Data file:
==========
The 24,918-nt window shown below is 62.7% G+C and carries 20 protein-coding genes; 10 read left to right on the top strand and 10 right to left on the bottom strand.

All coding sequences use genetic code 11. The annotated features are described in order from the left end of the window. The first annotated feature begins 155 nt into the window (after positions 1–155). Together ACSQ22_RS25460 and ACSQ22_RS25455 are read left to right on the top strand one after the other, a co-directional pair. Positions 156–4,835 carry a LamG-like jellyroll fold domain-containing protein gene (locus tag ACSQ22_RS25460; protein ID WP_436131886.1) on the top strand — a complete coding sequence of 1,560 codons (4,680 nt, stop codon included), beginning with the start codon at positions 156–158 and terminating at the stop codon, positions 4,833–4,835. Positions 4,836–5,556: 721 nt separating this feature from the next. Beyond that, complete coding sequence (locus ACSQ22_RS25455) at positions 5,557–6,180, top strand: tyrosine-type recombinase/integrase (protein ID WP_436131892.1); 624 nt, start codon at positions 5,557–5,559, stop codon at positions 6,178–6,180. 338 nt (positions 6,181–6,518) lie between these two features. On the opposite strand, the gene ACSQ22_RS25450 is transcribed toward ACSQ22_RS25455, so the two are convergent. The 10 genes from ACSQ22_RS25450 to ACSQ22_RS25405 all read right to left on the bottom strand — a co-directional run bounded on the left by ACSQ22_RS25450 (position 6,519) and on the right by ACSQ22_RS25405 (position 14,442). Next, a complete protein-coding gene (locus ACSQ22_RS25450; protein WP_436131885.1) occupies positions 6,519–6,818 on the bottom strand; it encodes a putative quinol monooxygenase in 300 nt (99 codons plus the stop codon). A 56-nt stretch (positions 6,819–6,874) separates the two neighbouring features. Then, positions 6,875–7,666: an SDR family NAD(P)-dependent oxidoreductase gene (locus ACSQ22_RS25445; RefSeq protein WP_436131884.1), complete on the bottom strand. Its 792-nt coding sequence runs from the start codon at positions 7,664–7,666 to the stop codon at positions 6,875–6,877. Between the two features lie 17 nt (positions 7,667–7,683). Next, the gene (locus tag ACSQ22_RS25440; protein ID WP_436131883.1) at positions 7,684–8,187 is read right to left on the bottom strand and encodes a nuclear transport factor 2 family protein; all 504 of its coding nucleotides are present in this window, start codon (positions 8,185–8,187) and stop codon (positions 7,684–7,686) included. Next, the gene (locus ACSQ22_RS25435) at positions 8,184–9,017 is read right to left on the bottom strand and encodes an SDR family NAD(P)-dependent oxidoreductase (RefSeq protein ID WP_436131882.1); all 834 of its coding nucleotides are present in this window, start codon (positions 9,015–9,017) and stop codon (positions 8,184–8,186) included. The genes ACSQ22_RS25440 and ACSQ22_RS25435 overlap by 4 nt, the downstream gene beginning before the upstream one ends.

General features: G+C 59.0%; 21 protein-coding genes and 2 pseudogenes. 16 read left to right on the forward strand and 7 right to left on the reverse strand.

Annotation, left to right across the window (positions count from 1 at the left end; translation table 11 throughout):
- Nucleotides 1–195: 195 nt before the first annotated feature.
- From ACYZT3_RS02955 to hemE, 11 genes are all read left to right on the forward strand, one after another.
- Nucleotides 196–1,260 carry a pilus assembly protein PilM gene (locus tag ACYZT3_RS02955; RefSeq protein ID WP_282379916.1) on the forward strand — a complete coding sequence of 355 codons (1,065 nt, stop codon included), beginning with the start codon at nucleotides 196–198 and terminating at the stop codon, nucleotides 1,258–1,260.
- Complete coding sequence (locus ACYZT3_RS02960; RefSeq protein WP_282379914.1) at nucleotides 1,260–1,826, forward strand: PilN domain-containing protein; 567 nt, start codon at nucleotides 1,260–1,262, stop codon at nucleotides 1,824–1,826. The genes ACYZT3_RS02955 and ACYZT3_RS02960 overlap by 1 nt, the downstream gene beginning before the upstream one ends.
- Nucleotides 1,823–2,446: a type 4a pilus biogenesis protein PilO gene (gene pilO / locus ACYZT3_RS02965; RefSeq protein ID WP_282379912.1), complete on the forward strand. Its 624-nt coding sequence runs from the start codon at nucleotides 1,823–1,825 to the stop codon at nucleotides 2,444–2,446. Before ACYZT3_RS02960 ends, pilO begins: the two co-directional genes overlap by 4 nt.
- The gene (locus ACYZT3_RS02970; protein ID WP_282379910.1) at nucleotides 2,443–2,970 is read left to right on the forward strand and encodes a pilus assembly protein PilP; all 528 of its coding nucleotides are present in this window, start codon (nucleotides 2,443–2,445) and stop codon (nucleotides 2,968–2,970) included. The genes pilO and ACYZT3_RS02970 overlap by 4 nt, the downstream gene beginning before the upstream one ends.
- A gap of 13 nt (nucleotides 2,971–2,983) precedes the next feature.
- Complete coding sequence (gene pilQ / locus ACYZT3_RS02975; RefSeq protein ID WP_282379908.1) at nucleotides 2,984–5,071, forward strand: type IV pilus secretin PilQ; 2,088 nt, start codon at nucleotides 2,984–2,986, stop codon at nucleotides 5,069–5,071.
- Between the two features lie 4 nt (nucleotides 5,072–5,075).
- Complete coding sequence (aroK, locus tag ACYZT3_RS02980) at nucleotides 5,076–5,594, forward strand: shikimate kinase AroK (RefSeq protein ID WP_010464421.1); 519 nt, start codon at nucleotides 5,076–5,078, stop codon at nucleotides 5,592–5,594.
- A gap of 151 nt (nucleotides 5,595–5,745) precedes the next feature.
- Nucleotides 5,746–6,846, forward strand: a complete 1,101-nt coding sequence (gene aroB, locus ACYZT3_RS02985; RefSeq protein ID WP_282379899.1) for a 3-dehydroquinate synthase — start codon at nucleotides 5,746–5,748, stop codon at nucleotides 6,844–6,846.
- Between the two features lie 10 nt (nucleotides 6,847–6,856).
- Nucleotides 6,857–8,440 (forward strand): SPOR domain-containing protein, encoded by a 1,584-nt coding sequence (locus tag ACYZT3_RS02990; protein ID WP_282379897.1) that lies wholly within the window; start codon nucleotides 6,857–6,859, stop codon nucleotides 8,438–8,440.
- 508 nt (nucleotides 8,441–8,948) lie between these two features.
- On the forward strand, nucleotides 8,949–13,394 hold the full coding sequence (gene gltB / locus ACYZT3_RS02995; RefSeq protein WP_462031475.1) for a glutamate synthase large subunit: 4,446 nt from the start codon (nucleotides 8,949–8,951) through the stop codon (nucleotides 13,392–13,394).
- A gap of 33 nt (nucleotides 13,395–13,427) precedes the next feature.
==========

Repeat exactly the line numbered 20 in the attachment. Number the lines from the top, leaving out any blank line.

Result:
- On the forward strand, nucleotides 8,949–13,394 hold the full coding sequence (gene gltB / locus ACYZT3_RS02995; RefSeq protein WP_462031475.1) for a glutamate synthase large subunit: 4,446 nt from the start codon (nucleotides 8,949–8,951) through the stop codon (nucleotides 13,392–13,394).